Ask a Rigger | Pull Your Reserve
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Saturday, July 20, 2024
Ask a Rigger | Pull Your Reserve

Ask a Rigger | Pull Your Reserve

Ask A Rigger
Thursday, January 20, 2022

It’s on the rise—deployed reserves coming into the loft with the ripcord still in place. The telltale curl in the ripcord cable testifies that the reserve static line (RSL) did its job. But too often, the rigger can also tell that the reserve ripcord handle never left its pocket. 

An RSL connects the risers of the main canopy to the reserve ripcord. If all goes right, the cutaway main canopy activates the reserve as you fall away. But it’s still absolutely necessary to pull the reserve immediately after cutting away and to train regularly until it’s habit. 

The backstory on a recent incident illustrates the mind bending that goes on during a malfunction and why you have to follow through: This AFF instructor experienced a pilot chute in tow. Using one of the two responses recommended in the Skydiver’s Information Manual, the jumper cut away, then wondered what was taking the RSL so long to activate the reserve. He eventually pulled the ripcord. In case it escaped the reader’s attention, an RSL provides zero help with a pilot-chute-in-tow malfunction. The main is still stuck in the container. With only the pilot chute out and no deployment of the main canopy, there’s nothing to engage the RSL. 

Back in the loft, with no idea that things had gone so far, the jumper stared mortified at the telltale severed reserve closing loop and discharged cutter of his automatic activation device. The AAD had fired. (On this equipment, the series of events is easy to determine.) After what should have been a routine malfunction and response, the instructor had pulled the reserve ripcord no higher than six seconds from the dirt.

Even someone who demonstrates and trains students weekly to cut away and pull became confused in the heat of the moment and locked up for several seconds after pulling the cutaway handle—long enough to add almost $150 and two weeks of downtime for the replacement AAD cutter. Ouch!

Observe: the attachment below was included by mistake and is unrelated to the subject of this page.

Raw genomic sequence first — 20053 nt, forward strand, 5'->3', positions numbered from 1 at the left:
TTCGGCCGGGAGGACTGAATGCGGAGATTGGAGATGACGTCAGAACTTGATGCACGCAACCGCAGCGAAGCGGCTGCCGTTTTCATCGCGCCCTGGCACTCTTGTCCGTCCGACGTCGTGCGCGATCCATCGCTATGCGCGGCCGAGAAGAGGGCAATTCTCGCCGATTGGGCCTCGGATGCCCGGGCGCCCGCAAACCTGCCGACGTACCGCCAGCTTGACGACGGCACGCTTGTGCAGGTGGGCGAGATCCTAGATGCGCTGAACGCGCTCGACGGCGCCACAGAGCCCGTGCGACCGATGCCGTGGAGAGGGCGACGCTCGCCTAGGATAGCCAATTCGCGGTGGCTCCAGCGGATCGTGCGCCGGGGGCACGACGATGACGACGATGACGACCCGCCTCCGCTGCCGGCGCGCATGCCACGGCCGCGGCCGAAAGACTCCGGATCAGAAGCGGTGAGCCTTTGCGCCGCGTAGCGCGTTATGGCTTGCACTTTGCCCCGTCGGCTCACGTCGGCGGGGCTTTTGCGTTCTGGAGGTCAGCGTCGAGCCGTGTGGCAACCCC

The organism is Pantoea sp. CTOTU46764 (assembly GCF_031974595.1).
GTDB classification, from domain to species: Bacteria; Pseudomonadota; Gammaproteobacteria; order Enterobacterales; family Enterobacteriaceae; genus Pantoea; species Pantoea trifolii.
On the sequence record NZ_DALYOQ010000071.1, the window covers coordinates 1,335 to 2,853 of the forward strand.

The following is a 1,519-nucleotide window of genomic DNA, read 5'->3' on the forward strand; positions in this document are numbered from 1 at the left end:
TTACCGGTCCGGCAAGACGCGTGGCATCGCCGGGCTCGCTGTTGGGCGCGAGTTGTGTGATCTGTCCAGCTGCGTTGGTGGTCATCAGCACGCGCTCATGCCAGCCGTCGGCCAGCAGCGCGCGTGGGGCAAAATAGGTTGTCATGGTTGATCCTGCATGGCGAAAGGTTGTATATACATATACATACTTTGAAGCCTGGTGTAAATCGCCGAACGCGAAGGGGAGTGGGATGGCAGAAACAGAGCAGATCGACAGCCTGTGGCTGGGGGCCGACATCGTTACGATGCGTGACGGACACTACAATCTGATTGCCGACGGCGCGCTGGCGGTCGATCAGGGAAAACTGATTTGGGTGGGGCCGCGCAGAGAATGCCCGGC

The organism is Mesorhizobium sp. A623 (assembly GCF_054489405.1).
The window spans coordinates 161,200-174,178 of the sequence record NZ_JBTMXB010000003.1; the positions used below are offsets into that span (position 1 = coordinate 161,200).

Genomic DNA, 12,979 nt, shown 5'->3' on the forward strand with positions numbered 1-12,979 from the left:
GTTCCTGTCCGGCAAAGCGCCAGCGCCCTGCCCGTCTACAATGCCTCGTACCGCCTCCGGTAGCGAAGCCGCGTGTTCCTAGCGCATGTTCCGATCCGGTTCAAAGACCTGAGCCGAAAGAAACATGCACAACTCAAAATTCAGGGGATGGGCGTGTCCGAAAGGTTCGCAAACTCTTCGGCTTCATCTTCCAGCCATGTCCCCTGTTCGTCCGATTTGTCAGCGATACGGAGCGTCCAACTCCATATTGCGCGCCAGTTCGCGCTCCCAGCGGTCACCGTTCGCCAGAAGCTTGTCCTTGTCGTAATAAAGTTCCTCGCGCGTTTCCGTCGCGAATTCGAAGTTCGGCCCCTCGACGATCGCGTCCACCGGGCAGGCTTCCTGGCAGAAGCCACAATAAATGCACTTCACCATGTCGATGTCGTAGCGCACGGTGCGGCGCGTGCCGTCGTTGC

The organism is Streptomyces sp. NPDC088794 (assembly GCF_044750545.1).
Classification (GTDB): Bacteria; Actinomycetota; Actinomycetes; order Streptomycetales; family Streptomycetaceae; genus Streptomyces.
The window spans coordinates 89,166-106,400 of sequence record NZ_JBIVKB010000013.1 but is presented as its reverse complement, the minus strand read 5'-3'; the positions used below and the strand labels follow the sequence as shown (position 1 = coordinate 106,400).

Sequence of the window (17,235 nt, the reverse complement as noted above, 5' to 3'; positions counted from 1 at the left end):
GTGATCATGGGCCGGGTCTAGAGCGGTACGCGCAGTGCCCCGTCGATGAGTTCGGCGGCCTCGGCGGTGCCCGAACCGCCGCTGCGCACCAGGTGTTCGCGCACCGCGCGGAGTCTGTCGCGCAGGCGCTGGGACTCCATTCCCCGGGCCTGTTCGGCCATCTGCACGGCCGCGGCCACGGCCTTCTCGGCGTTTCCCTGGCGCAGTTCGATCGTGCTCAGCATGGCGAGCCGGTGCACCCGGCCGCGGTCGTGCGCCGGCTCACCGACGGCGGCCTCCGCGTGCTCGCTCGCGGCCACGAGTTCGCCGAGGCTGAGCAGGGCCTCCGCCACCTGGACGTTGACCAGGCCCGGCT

An RSL/ripcord configuration. The RSL is the white line with the reserve closing pin attached to the end. The blue line goes to the reserve ripcord handle. Photos by Kevin Gibson.


A typical RSL where it attaches to a main riser. Pulling the square red tab disconnects the system.

Here’s another telling example: With no RSL at all and about 75 jumps, this jumper reported simply forgetting what to do after cutting away for the first time. In the seconds following the cutaway, he remembered what his first-jump instructor long ago told him to do if ever confused and clueless during an emergency procedure—pull the reserve. He said only as his hand swept the ripcord away did he realize that pulling it had been the next step.  

His former instructor, who had watched it all unfold from the ground, commented that the jumper sure had waited a long time after cutting away. To the jumper, it had seemed like only a second or two. 

This is what happens to us during a malfunction. Our brains—already in an overstimulated state from being in freefall—kind of blow a fuse when deployment of the main pilot chute doesn’t result in an open parachute right away. One must never think but only respond as trained. If the training has been poor or not suffciently reinforced with recent practice, all bets are off. 

Over the years, skydivers have sadly shaken their heads after a tragedy in wonder over how such an intelligent and experienced skydiver could have died from one boneheaded mistake or another. It proves that it can happen to any of us. That’s why we have nearly universally adopted RSLs on our rigs and, in doing so, left the cutaway/no-pull fatality mostly behind us. RSLs save lives. 

But the AFF instructor’s misplaced confidence in the RSL also provides a lesson. Lots of things can render an RSL useless. Since sometimes we want it disconnected—and fast—it features a quick release that can also catch on things and self-detach. Or one can forget to attach it in the first place. Some rigs still don’t have an RSL. And even an AFF instructor can get confused about which malfunctions RSLs work for and which ones they don’t.  

It takes more than knowing how to address a malfunction: You have to practice often and recently. And in every case, what needs to happen immediately after pulling the cutaway handle is to pull your reserve. 

Kevin Gibson | D-6943 and FAA-Designated Parachute Rigger Examiner
Rahlmo’s Rigging at Skydive Orange in Virginia

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